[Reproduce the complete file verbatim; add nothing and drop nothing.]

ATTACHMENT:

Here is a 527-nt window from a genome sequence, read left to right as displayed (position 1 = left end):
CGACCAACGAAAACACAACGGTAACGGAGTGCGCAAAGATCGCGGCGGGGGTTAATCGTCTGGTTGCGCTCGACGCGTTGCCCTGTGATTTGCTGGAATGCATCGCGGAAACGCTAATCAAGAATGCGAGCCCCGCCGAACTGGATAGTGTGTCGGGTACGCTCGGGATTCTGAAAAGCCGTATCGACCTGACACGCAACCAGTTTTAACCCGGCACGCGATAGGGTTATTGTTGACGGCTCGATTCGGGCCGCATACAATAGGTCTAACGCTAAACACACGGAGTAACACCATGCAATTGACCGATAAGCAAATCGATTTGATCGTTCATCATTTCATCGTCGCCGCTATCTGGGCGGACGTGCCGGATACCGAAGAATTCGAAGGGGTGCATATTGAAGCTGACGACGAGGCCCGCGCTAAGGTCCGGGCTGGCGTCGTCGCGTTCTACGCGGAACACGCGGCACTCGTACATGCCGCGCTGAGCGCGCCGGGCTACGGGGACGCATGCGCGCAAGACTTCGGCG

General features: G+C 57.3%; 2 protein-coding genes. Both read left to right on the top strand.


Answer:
Here is a 527-nt window from a genome sequence, read left to right as displayed (position 1 = left end):
CGACCAACGAAAACACAACGGTAACGGAGTGCGCAAAGATCGCGGCGGGGGTTAATCGTCTGGTTGCGCTCGACGCGTTGCCCTGTGATTTGCTGGAATGCATCGCGGAAACGCTAATCAAGAATGCGAGCCCCGCCGAACTGGATAGTGTGTCGGGTACGCTCGGGATTCTGAAAAGCCGTATCGACCTGACACGCAACCAGTTTTAACCCGGCACGCGATAGGGTTATTGTTGACGGCTCGATTCGGGCCGCATACAATAGGTCTAACGCTAAACACACGGAGTAACACCATGCAATTGACCGATAAGCAAATCGATTTGATCGTTCATCATTTCATCGTCGCCGCTATCTGGGCGGACGTGCCGGATACCGAAGAATTCGAAGGGGTGCATATTGAAGCTGACGACGAGGCCCGCGCTAAGGTCCGGGCTGGCGTCGTCGCGTTCTACGCGGAACACGCGGCACTCGTACATGCCGCGCTGAGCGCGCCGGGCTACGGGGACGCATGCGCGCAAGACTTCGGCG

General features: G+C 57.3%; 2 protein-coding genes. Both read left to right on the top strand.